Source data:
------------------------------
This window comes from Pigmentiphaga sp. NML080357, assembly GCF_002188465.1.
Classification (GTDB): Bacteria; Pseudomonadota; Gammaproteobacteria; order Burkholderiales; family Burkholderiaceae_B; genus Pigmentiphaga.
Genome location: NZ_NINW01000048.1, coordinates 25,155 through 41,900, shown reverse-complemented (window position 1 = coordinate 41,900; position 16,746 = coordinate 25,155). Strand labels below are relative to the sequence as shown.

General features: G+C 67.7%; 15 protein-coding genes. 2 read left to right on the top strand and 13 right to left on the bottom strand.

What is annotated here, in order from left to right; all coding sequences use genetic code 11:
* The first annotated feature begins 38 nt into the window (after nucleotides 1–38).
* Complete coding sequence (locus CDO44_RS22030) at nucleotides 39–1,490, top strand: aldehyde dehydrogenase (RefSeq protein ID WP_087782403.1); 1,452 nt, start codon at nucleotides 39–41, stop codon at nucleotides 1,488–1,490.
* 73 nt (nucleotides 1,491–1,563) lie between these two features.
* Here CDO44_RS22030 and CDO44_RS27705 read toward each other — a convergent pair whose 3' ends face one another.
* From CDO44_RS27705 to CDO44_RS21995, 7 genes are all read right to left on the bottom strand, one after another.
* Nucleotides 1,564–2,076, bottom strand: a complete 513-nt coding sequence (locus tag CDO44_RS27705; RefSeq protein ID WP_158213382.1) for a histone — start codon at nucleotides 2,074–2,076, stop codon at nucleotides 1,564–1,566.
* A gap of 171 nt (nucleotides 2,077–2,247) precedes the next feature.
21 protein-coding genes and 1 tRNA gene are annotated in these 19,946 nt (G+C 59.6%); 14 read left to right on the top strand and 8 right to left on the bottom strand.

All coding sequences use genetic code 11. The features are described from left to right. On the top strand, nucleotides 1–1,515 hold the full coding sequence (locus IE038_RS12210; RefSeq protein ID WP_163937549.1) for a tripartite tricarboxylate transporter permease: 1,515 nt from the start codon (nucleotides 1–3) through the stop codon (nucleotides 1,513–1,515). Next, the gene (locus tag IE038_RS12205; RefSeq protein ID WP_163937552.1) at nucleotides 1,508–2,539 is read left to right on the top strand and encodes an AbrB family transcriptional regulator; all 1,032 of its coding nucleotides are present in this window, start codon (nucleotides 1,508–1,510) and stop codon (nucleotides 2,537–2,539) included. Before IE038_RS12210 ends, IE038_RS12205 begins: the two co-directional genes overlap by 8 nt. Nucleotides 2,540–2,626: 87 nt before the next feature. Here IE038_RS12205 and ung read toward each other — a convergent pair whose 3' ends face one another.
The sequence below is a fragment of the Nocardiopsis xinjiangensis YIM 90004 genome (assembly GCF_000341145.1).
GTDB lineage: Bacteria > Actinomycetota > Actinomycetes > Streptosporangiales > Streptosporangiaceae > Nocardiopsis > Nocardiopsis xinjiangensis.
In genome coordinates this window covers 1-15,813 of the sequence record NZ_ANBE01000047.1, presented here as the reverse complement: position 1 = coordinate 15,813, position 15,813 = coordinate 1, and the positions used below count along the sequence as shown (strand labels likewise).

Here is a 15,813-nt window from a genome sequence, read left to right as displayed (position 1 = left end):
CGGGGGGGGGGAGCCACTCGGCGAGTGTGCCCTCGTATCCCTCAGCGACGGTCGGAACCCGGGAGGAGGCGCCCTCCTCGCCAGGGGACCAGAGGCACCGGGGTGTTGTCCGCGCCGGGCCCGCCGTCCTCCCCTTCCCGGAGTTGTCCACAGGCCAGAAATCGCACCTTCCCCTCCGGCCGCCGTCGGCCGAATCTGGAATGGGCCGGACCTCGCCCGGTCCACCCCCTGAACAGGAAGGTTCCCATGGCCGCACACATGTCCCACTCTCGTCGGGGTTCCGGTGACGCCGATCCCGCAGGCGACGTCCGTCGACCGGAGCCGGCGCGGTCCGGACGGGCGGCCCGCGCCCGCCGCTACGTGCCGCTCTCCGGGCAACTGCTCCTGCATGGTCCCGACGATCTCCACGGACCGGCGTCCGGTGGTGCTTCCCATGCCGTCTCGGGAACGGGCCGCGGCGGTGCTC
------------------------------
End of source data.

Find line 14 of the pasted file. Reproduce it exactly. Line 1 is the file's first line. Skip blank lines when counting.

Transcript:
All coding sequences use genetic code 11. The features are described from left to right. On the top strand, nucleotides 1–1,515 hold the full coding sequence (locus IE038_RS12210; RefSeq protein ID WP_163937549.1) for a tripartite tricarboxylate transporter permease: 1,515 nt from the start codon (nucleotides 1–3) through the stop codon (nucleotides 1,513–1,515). Next, the gene (locus tag IE038_RS12205; RefSeq protein ID WP_163937552.1) at nucleotides 1,508–2,539 is read left to right on the top strand and encodes an AbrB family transcriptional regulator; all 1,032 of its coding nucleotides are present in this window, start codon (nucleotides 1,508–1,510) and stop codon (nucleotides 2,537–2,539) included. Before IE038_RS12210 ends, IE038_RS12205 begins: the two co-directional genes overlap by 8 nt. Nucleotides 2,540–2,626: 87 nt before the next feature. Here IE038_RS12205 and ung read toward each other — a convergent pair whose 3' ends face one another.